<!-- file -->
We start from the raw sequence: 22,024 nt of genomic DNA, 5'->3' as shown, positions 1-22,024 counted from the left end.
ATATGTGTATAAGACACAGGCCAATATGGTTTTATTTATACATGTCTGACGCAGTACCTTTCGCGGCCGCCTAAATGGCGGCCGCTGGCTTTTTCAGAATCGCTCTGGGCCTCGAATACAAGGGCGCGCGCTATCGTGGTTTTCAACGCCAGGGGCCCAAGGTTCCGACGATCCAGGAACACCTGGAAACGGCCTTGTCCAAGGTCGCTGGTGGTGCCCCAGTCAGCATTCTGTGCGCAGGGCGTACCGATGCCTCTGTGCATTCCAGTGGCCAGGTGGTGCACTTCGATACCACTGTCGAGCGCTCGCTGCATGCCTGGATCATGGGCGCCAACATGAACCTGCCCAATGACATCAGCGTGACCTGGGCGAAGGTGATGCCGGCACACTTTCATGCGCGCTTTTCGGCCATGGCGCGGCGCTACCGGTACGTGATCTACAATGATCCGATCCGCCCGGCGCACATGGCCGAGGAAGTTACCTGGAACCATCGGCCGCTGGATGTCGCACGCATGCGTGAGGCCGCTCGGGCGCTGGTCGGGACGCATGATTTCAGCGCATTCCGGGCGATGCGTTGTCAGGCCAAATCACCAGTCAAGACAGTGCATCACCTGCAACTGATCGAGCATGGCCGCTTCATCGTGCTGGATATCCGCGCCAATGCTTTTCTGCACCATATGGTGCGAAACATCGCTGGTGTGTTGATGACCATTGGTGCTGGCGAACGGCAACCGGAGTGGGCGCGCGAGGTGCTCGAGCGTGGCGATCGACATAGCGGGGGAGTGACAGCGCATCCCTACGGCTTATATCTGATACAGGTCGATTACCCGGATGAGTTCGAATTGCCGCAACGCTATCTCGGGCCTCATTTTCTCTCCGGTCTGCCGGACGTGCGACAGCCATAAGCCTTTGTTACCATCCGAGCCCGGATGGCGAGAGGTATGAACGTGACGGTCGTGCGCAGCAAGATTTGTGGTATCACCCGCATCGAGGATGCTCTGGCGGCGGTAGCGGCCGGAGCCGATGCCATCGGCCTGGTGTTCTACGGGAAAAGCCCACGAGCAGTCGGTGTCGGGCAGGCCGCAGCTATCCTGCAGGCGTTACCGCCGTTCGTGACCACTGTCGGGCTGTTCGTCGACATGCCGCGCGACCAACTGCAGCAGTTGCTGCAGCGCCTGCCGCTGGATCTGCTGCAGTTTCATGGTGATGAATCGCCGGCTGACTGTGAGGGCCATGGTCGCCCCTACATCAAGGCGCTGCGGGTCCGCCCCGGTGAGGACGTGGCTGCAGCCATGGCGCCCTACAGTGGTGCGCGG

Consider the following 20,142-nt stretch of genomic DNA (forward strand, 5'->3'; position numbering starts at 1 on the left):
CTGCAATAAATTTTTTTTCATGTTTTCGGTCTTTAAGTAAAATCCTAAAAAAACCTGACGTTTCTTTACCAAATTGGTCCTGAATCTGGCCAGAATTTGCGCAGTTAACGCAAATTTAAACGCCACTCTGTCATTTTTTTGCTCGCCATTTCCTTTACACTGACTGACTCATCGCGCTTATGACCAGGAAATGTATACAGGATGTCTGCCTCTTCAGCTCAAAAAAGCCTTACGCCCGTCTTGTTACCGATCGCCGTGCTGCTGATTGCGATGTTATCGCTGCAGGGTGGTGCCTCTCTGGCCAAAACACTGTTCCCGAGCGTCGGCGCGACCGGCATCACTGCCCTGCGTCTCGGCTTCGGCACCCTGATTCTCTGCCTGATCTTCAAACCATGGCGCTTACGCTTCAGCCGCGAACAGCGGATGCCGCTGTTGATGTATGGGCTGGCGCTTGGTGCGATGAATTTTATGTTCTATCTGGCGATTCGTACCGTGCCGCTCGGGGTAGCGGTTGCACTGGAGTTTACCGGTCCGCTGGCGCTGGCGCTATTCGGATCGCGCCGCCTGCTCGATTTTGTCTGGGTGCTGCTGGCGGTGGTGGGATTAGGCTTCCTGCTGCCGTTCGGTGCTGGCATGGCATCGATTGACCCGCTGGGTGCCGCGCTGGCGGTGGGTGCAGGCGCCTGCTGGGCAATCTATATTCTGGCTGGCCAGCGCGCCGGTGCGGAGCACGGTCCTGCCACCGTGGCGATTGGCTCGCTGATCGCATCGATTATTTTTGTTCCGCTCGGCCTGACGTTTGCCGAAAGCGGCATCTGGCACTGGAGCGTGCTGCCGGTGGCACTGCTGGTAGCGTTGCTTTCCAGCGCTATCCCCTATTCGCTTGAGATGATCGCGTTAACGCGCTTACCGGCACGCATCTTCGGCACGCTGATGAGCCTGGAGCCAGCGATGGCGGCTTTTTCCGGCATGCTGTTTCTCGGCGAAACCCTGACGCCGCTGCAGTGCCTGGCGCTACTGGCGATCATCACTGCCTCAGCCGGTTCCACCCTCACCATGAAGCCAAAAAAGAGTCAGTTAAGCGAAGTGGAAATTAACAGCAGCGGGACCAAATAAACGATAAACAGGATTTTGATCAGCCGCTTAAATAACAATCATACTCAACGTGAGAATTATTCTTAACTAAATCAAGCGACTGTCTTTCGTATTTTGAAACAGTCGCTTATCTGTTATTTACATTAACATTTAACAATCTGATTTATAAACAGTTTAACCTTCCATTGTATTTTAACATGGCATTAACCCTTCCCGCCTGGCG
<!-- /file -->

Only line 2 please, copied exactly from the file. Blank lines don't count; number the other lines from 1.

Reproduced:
ATATGTGTATAAGACACAGGCCAATATGGTTTTATTTATACATGTCTGACGCAGTACCTTTCGCGGCCGCCTAAATGGCGGCCGCTGGCTTTTTCAGAATCGCTCTGGGCCTCGAATACAAGGGCGCGCGCTATCGTGGTTTTCAACGCCAGGGGCCCAAGGTTCCGACGATCCAGGAACACCTGGAAACGGCCTTGTCCAAGGTCGCTGGTGGTGCCCCAGTCAGCATTCTGTGCGCAGGGCGTACCGATGCCTCTGTGCATTCCAGTGGCCAGGTGGTGCACTTCGATACCACTGTCGAGCGCTCGCTGCATGCCTGGATCATGGGCGCCAACATGAACCTGCCCAATGACATCAGCGTGACCTGGGCGAAGGTGATGCCGGCACACTTTCATGCGCGCTTTTCGGCCATGGCGCGGCGCTACCGGTACGTGATCTACAATGATCCGATCCGCCCGGCGCACATGGCCGAGGAAGTTACCTGGAACCATCGGCCGCTGGATGTCGCACGCATGCGTGAGGCCGCTCGGGCGCTGGTCGGGACGCATGATTTCAGCGCATTCCGGGCGATGCGTTGTCAGGCCAAATCACCAGTCAAGACAGTGCATCACCTGCAACTGATCGAGCATGGCCGCTTCATCGTGCTGGATATCCGCGCCAATGCTTTTCTGCACCATATGGTGCGAAACATCGCTGGTGTGTTGATGACCATTGGTGCTGGCGAACGGCAACCGGAGTGGGCGCGCGAGGTGCTCGAGCGTGGCGATCGACATAGCGGGGGAGTGACAGCGCATCCCTACGGCTTATATCTGATACAGGTCGATTACCCGGATGAGTTCGAATTGCCGCAACGCTATCTCGGGCCTCATTTTCTCTCCGGTCTGCCGGACGTGCGACAGCCATAAGCCTTTGTTACCATCCGAGCCCGGATGGCGAGAGGTATGAACGTGACGGTCGTGCGCAGCAAGATTTGTGGTATCACCCGCATCGAGGATGCTCTGGCGGCGGTAGCGGCCGGAGCCGATGCCATCGGCCTGGTGTTCTACGGGAAAAGCCCACGAGCAGTCGGTGTCGGGCAGGCCGCAGCTATCCTGCAGGCGTTACCGCCGTTCGTGACCACTGTCGGGCTGTTCGTCGACATGCCGCGCGACCAACTGCAGCAGTTGCTGCAGCGCCTGCCGCTGGATCTGCTGCAGTTTCATGGTGATGAATCGCCGGCTGACTGTGAGGGCCATGGTCGCCCCTACATCAAGGCGCTGCGGGTCCGCCCCGGTGAGGACGTGGCTGCAGCCATGGCGCCCTACAGTGGTGCGCGG